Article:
The Daniel Ortega and Rosario Murillo regime deprives Nicaraguans of the full exercise of press freedom and freedom of expression, through the closure of media outlets, political persecution, threats, harassment, and the passing of repressive laws, criminalization and imprisonment. CONFIDENCIAL gathers the main milestones of censorship from 2018 to date, with which Ortega and Murillo have tried - unsuccessfully - to silence the voices that criticize him and denounce the violations and abuses committed in Nicaragua and those who promote and defend human rights.
1. Mobs against the first civic protest
On April 18, 2018, in Leon, the Government orders to attack the first civic protest against the reforms to Social Security. Shock forces of the Sandinista Front beat older adults. Mobs also attack protesters and journalists during the protest in the Camino de Oriente sector in Managua.
2. The first assassinations
On April 19, the second day of protests, the police lead the repression with tear gas, bullets and firearms. In the Upoli and Tipitapa sectors, the first three people are killed. The Inter-American Commission on Human Rights records 355 deaths between April 2018 and July 2019.
3. Censorship of 100% Noticias and television channels
On the second day of protests, Telcor momentarily suspended four television channels: 100% Noticias, Canal 12, Canal 23 and Canal 51 (of the Episcopal Conference) so that they would not report the repression. Miguel Mora, of 100% Noticias, was warned: “if you do not turn down the heat on your coverage”, there will be consequences. In November, the channel was removed from cable.
4. Rosario Murillo's hate speech
Vice President Rosario Murillo unleashes a series of insults against the demonstrators in an attempt to minimize them. She called them: minuscule, vandals, coup perpetrators, puchitos, fungi, and bacteria. Sustaining that narrative, in the following months she blames them for “terrorist acts” and a “failed coup attempt”.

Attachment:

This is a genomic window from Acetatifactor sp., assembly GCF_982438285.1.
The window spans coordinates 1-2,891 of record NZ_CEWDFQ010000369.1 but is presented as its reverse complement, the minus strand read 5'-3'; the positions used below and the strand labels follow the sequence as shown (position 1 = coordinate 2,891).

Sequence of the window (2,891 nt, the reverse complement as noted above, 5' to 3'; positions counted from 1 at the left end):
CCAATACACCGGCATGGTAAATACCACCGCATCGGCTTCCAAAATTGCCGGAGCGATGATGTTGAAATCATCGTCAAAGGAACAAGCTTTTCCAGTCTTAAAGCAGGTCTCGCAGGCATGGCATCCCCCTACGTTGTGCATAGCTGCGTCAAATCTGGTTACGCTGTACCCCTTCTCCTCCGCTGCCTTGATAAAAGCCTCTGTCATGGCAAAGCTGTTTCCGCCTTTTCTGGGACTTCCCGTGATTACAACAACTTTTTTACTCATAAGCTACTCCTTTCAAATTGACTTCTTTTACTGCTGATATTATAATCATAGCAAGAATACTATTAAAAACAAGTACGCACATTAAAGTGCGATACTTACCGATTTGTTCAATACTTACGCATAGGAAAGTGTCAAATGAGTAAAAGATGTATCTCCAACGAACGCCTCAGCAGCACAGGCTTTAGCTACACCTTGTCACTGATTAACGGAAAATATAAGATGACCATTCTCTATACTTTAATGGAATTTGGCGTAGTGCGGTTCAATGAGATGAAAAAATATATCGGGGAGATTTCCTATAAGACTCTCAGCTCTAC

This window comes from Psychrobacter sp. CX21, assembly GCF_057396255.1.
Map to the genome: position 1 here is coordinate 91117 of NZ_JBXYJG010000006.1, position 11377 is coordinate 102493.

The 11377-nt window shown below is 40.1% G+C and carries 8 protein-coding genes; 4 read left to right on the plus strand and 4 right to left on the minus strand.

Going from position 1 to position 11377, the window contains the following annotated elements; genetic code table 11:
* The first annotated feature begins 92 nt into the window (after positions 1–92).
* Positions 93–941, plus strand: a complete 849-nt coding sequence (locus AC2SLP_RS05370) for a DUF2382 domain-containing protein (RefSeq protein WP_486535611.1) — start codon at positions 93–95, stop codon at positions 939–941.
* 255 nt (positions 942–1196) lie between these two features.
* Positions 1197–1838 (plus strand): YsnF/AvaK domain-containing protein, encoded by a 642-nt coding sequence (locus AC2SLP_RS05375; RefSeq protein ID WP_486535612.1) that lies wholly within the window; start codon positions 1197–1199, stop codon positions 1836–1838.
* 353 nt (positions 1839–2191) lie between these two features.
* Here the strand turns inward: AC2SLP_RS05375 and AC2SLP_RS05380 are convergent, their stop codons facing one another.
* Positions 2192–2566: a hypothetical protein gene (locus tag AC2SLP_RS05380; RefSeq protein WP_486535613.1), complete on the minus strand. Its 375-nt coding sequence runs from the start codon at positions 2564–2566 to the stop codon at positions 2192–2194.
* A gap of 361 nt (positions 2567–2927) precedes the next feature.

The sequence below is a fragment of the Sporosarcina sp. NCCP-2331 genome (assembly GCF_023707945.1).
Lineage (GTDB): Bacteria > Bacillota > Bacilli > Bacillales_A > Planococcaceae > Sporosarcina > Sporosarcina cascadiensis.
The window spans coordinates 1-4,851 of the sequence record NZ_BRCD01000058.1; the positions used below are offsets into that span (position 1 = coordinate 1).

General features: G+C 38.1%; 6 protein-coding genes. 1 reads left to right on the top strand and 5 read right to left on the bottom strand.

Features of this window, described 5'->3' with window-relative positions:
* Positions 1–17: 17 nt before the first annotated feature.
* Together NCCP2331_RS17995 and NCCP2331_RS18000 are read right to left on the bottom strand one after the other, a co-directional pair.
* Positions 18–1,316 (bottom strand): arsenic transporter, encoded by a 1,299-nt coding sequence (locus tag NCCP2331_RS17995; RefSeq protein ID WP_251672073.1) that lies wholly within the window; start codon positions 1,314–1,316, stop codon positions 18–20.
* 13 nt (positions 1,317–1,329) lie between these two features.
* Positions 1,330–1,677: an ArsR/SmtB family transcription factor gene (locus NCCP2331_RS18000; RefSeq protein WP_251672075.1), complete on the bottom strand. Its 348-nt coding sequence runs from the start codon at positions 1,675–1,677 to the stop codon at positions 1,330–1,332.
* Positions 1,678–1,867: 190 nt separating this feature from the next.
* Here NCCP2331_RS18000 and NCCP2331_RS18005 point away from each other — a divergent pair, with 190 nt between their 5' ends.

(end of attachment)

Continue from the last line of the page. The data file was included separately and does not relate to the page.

5. Paramilitaries assault and destroy Radio Darío in León
In April, a mob of hooded men sent by the Sandinista Front set fire to Radio Darío, the most important local radio station in León. Two of the attackers, who had received 500 córdobas to set fire to the radio station, were killed in the incident. Its journalists went underground or went into exile.
6. The murder of Ángel Gahona, in Bluefields
On April 21, in Bluefields, journalist Ángel Gahona was murdered with a bullet in the head while he was reporting live on the protests. The government prosecuted and convicted two innocent young Creoles, who were later released from prison. Four years later, the murder remains unpunished.
- El asesinato de Ángel Gahona en la impunidad
- Brandon y Glen: "Los policías asesinaron a Ángel Gahona"
7. War on social networks
After the beginning of the protests, social networks are used to record and denounce the repression. The regime intends to win “the war of the social networks”, manufacturing smear campaigns and threats. And on the other hand, to highlight publications of approval and support for Ortega and Murillo.
8. Reporters assaulted, harassed and wounded
While covering the protests, journalists are assaulted, beaten and injured by Sandinista mobs and National Police officers. The attacks occur despite the fact that they identify themselves as national or international press. More than 1200 aggressions against press freedom are documented since 2018.
9. The last march and the ban on protest
On September 23, 2018, a civic protest is held for the release of political prisoners. Police and paramilitaries shoot at the population and assassinate the young student Matt Romero. Five days later, on September 28, the Police declare the marches “illegal”, imposing a de facto police state.
10. Rejection of assemblies and express pickets
Between October 2018 and July 2019, the Police banned eight marches using the same excuses, including: “they are coup plotters”. The “no” went to businessmen, feminists, defenders, opposition platforms, and students. Faced with the prohibition, "express pickets" are organized and also repressed.